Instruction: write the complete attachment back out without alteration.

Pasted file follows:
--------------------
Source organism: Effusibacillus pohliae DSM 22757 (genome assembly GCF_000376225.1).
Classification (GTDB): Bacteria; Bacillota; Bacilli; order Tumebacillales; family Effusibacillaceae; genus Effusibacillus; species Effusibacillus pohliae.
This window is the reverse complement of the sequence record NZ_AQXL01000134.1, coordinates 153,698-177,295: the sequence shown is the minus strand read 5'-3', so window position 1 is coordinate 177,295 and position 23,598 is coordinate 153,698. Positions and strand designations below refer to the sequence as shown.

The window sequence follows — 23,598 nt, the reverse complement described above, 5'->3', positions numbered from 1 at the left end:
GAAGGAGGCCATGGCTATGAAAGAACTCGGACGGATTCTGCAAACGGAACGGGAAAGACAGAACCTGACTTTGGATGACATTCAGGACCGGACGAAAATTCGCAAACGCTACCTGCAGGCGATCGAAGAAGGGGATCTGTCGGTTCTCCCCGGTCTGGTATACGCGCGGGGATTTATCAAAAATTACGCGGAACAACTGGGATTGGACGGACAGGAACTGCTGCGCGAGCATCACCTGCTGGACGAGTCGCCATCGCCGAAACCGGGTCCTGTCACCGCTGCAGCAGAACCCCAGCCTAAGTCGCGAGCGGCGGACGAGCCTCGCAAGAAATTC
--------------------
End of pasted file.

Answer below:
Source organism: Effusibacillus pohliae DSM 22757 (genome assembly GCF_000376225.1).
Classification (GTDB): Bacteria; Bacillota; Bacilli; order Tumebacillales; family Effusibacillaceae; genus Effusibacillus; species Effusibacillus pohliae.
This window is the reverse complement of the sequence record NZ_AQXL01000134.1, coordinates 153,698-177,295: the sequence shown is the minus strand read 5'-3', so window position 1 is coordinate 177,295 and position 23,598 is coordinate 153,698. Positions and strand designations below refer to the sequence as shown.

The window sequence follows — 23,598 nt, the reverse complement described above, 5'->3', positions numbered from 1 at the left end:
GAAGGAGGCCATGGCTATGAAAGAACTCGGACGGATTCTGCAAACGGAACGGGAAAGACAGAACCTGACTTTGGATGACATTCAGGACCGGACGAAAATTCGCAAACGCTACCTGCAGGCGATCGAAGAAGGGGATCTGTCGGTTCTCCCCGGTCTGGTATACGCGCGGGGATTTATCAAAAATTACGCGGAACAACTGGGATTGGACGGACAGGAACTGCTGCGCGAGCATCACCTGCTGGACGAGTCGCCATCGCCGAAACCGGGTCCTGTCACCGCTGCAGCAGAACCCCAGCCTAAGTCGCGAGCGGCGGACGAGCCTCGCAAGAAATTC